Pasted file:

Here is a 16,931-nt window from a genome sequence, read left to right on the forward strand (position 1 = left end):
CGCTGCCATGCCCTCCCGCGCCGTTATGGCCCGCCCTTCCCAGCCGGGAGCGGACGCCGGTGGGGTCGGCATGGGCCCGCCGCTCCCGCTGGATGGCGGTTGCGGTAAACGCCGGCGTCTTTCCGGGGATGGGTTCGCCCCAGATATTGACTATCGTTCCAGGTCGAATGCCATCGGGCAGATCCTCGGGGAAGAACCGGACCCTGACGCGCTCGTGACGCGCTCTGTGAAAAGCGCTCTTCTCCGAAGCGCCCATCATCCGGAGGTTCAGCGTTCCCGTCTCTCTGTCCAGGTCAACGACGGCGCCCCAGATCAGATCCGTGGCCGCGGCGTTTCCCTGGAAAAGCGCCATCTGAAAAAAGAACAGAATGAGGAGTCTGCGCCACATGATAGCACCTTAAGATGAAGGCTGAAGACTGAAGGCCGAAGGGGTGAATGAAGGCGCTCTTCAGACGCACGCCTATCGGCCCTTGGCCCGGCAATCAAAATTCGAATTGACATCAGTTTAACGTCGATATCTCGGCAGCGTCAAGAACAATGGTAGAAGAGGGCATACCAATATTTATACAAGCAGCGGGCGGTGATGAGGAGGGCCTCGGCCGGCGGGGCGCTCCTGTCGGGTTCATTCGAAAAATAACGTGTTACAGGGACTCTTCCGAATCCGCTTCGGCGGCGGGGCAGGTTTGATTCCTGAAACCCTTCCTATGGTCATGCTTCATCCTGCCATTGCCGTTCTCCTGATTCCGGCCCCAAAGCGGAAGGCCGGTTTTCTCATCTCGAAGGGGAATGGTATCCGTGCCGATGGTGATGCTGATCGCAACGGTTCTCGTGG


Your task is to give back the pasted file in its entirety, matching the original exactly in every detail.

Here is a 16,931-nt window from a genome sequence, read left to right on the forward strand (position 1 = left end):
CGCTGCCATGCCCTCCCGCGCCGTTATGGCCCGCCCTTCCCAGCCGGGAGCGGACGCCGGTGGGGTCGGCATGGGCCCGCCGCTCCCGCTGGATGGCGGTTGCGGTAAACGCCGGCGTCTTTCCGGGGATGGGTTCGCCCCAGATATTGACTATCGTTCCAGGTCGAATGCCATCGGGCAGATCCTCGGGGAAGAACCGGACCCTGACGCGCTCGTGACGCGCTCTGTGAAAAGCGCTCTTCTCCGAAGCGCCCATCATCCGGAGGTTCAGCGTTCCCGTCTCTCTGTCCAGGTCAACGACGGCGCCCCAGATCAGATCCGTGGCCGCGGCGTTTCCCTGGAAAAGCGCCATCTGAAAAAAGAACAGAATGAGGAGTCTGCGCCACATGATAGCACCTTAAGATGAAGGCTGAAGACTGAAGGCCGAAGGGGTGAATGAAGGCGCTCTTCAGACGCACGCCTATCGGCCCTTGGCCCGGCAATCAAAATTCGAATTGACATCAGTTTAACGTCGATATCTCGGCAGCGTCAAGAACAATGGTAGAAGAGGGCATACCAATATTTATACAAGCAGCGGGCGGTGATGAGGAGGGCCTCGGCCGGCGGGGCGCTCCTGTCGGGTTCATTCGAAAAATAACGTGTTACAGGGACTCTTCCGAATCCGCTTCGGCGGCGGGGCAGGTTTGATTCCTGAAACCCTTCCTATGGTCATGCTTCATCCTGCCATTGCCGTTCTCCTGATTCCGGCCCCAAAGCGGAAGGCCGGTTTTCTCATCTCGAAGGGGAATGGTATCCGTGCCGATGGTGATGCTGATCGCAACGGTTCTCGTGG